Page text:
Insulin resistance, kidney outcomes and effects of the endothelin receptor antagonist atrasentan in patients with type 2 diabetes and chronic kidney disease

J. David Smeijer, Donald E. Kohan, Peter Rossing, Ricardo Correa-Rotter, Adrian Liew, Sydney C.W. Tang, Dick de Zeeuw, Ron T. Gansevoort, Wenjun Ju, Hiddo J. Lambers Heerspink*

*Corresponding author for this work

Research output: Contribution to journalArticleAcademicpeer-review

4 Citations (Scopus)
22 Downloads (Pure)

Abstract

Background
Insulin resistance (IR) is a pathophysiologic hallmark of type 2 diabetes and associated with the presence of chronic kidney disease (CKD). Experimental studies suggest that endothelin-1 increases IR. We assessed the association between IR and cardio-renal outcomes and the effect of the selective endothelin receptor antagonist atrasentan on IR in patients with type 2 diabetes and CKD.

Methods
We used data from the RADAR and SONAR trials that recruited participants with type 2 diabetes and CKD [eGFR 25–75 mL/min/1.73 m², urine albumin-to-creatinine ratio of 300–5000 mg/g]. IR was calculated using the homeostatic model assessment (HOMA-IR). The association between HOMA-IR and the pre-specified cardio-renal outcomes was assessed using multivariable Cox proportional hazards regression, and effects of atrasentan on HOMA-IR by a linear mixed effect model.

Results
In the SONAR trial, each log-unit increase in HOMA-IR was associated with an increased risk of the composite cardio-renal outcome [hazard ratio 1.32 (95%CI 1.09,1.60; p = 0.004)], kidney outcome [hazard ratio 1.30 (95%CI 1.00,1.68; p-value = 0.048)], and the kidney or all-cause mortality outcome [hazard ratio 1.25 (95%CI 1.01,1.55; p-value = 0.037)]. After 12 weeks treatment in the RADAR trial (N = 123), atrasentan 0.75 mg/day and 1.25 mg/day compared to placebo reduced HOMA-IR by 19.1 (95%CI -17.4, 44.3) and 26.7% (95%CI -6.4, 49.5), respectively. In the SONAR trial (N = 1914), atrasentan 0.75 mg/day compared to placebo reduced HOMA-IR by 9.6% (95%CI 0.6, 17.9).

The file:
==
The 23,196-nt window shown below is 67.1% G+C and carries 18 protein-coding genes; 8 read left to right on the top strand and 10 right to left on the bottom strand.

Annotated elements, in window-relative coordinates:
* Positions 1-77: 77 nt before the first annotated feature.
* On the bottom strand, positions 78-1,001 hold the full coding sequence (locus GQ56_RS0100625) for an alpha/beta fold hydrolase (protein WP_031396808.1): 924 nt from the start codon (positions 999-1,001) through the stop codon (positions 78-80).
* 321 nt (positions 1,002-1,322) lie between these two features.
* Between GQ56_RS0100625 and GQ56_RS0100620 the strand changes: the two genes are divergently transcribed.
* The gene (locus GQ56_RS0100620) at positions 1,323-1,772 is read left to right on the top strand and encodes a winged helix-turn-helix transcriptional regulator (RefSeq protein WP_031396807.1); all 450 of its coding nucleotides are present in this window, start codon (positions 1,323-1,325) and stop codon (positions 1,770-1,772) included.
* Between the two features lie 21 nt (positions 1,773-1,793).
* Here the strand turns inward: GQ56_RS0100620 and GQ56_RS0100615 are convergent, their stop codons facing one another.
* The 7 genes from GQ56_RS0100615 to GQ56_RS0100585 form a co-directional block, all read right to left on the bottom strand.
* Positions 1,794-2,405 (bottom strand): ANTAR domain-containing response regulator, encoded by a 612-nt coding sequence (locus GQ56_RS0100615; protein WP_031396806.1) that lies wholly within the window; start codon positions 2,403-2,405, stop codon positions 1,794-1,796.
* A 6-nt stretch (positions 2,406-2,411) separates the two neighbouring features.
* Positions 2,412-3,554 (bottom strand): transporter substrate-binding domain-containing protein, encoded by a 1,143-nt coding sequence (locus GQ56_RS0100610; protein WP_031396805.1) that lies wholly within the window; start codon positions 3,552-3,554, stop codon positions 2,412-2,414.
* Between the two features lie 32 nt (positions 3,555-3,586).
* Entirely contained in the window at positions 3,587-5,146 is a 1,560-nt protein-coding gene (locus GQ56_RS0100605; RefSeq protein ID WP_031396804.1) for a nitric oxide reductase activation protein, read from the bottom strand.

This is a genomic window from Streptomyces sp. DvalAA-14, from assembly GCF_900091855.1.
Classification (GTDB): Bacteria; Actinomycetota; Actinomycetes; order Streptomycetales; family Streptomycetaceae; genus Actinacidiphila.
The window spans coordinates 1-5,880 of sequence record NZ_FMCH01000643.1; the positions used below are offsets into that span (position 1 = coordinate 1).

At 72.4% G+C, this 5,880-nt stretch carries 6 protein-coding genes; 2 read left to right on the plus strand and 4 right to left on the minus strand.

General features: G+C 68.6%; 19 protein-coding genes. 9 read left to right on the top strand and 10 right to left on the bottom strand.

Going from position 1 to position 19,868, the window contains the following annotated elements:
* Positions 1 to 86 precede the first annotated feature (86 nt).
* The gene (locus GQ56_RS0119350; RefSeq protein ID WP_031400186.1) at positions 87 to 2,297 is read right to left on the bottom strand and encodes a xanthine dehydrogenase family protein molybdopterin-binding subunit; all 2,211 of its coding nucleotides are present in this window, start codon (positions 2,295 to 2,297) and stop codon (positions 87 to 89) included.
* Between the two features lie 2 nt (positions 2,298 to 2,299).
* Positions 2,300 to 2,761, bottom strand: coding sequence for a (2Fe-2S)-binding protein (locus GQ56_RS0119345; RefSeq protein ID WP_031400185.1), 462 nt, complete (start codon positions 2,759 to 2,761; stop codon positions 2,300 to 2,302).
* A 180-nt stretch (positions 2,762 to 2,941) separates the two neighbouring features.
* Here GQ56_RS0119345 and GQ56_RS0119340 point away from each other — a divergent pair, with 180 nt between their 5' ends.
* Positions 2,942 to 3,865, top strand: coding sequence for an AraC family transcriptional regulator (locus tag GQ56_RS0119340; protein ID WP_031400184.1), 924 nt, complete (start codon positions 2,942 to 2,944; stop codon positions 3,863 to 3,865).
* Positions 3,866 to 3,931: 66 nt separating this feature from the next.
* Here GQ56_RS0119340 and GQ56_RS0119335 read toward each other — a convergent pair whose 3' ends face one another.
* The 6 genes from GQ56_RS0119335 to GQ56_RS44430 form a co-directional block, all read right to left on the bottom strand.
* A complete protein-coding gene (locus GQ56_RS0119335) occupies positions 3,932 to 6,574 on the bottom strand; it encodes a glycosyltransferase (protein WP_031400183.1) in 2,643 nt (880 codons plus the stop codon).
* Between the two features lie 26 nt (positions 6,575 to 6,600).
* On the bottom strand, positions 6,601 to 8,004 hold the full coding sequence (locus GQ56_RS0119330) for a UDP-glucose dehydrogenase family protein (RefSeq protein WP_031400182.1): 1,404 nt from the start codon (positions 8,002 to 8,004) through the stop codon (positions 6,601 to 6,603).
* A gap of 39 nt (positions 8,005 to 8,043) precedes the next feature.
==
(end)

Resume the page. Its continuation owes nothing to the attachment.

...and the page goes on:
Conclusions
More severe IR is associated with increased risk of cardio-renal outcomes. The endothelin receptor antagonist atrasentan reduced IR.
Original languageEnglish
Article number251
Number of pages9
JournalCardiovascular Diabetology
Volume22
DOIs
Publication statusPublished - 16-Sept-2023

Fingerprint

Dive into the research topics of 'Insulin resistance, kidney outcomes and effects of the endothelin receptor antagonist atrasentan in patients with type 2 diabetes and chronic kidney disease'. Together they form a unique fingerprint.

Cite this